Collective agreements influenced by 2009 protocol

The renewals of industry-wide agreements in Italy since 2009, when a tripartite agreement revised procedures for collective bargaining, show that the new rules have been widely adopted at sectoral level. The shift to three-year long collective agreements is almost complete, with the sole exception of the agriculture sector. The majority of renewed agreements were signed by all trade unions, even the General Confederation of Labour (Cgil) which did not sign the 2009 protocol.

Background

In January 2009, a tripartite agreement was reached that revised the procedures for collective bargaining introduced in Italy in 1993.

The 1993 agreement was a tripartite protocol on economic growth and industrial relations. It represented a crucial landmark in Italian industrial relations because it introduced for the first time a number of coordinated rules for collective bargaining and industrial relations (IT9803223F, IT9709212F, IT9702102N).

It is agreed that its influence helped curb inflation through wage moderation, and to have contributed to Italian competitiveness. It has been regarded as crucial in helping Italy meet the requirement for entrance to the Euro.

However, in recent years there have been a number of criticisms of aspects of the 1993 agreement (IT0904029I).

  • Trade unions have claimed that the setting of the planned inflation rate, a crucial ingredient in the preparations for collective bargaining rounds, was a decision taken unilaterally by the government without real consultation with social partners, and was set deliberately low, eroding the real value of pay levels.
  • The unions claimed the bargaining structure was too centralised. In particular, the Italian Confederation of Workers' Unions (Cisl) considered decentralisation an essential step to make it possible for wages to rise beyond the purchasing power threshold guaranteed by industry-wide agreements;
  • Disunity among unions has led to the failure of some collective bargaining rounds in recent years, notably the refusal of the Italian Federation of Metalworkers, affiliated to the General Confederation of Italian Workers (Fiom-Cgil), to sign sectoral renewals three times in the last decade. This has highlighted issues of representativeness, and the need for collective agreements to be effective for all workers.

The 2009 tripartite agreement, signed on 22 January, was intended to tackle such criticisms and introduced a number of experimental measures to be tried out over a four-year period (IT0902059I).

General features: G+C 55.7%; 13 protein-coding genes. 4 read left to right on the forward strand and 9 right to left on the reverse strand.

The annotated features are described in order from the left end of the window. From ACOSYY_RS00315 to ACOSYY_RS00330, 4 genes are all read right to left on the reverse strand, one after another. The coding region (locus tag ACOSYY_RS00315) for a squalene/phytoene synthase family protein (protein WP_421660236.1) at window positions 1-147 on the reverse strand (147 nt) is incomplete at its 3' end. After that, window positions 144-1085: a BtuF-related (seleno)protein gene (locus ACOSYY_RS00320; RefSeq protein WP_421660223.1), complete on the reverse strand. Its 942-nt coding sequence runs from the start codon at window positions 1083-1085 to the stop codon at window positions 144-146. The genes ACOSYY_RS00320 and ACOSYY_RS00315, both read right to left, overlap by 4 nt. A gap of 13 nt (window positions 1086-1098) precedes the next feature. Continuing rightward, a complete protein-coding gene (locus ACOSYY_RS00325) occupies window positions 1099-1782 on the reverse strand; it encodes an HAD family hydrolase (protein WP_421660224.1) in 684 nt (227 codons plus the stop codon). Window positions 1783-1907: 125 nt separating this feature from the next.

These comprise:

  • changing the mechanism used to guarantee the purchasing power of wages by pegging it to the expected inflation rate rather than the planned rate, and excluding inflation linked to imported energy products, so ending any possibility of government-influenced income policy;
  • the possibility of introducing ‘hardship clauses’ in industry-wide bargaining to make decentralised bargaining more flexible, under the supervision of the signatories to the sectoral accord;
  • setting the duration of agreements at three years for both sectoral and second-level bargaining, with rules to prevent the overlapping of the two rounds of negotiations;
  • the confirmation of a two-tier bargaining structure and assigning particular issues to each of the two levels, with decentralised bargaining focusing on performance-related pay. An ‘equalising’ pay element is also introduced to integrate pay when no productivity gains are distributed at decentralised level. This is intended as both an instrument of redistribution and a promotional measure to support the diffusion of firm-level supplementary agreements;
  • a commitment to establish new rules about representativeness and the validity of contracts.

It is important to stress that the Italian General Confederation of Labour (Cgil) – the largest Italian trade union confederation – did not sign the 2009 tripartite agreement, claiming that the new rules would not guarantee real wage levels and would erode the key position of the industry-wide agreement in the Italian bargaining system.

Application of the new rules

In the second half of 2009, implementation agreements for both private and public sectors were concluded, opening the way for a progressive adoption of the new rules. The intersectoral agreement for the representation system of the major employer organisation, The Confederation of Italian Industry (Confindustria), was concluded on 15 April 2009, and an implementation agreement was signed for the public sector on 30 April 2009.

Rules for renewals

All renewals from this point on were valid for three-years. Double renewals for the normative and economic parts, which were formerly based on four-year and two-year cycles respectively, were discontinued. The only exception was agriculture, where the four-year duration had been introduced in 1995 and was confirmed by a protocol on collective bargaining in the agriculture sector on 22 September 2009.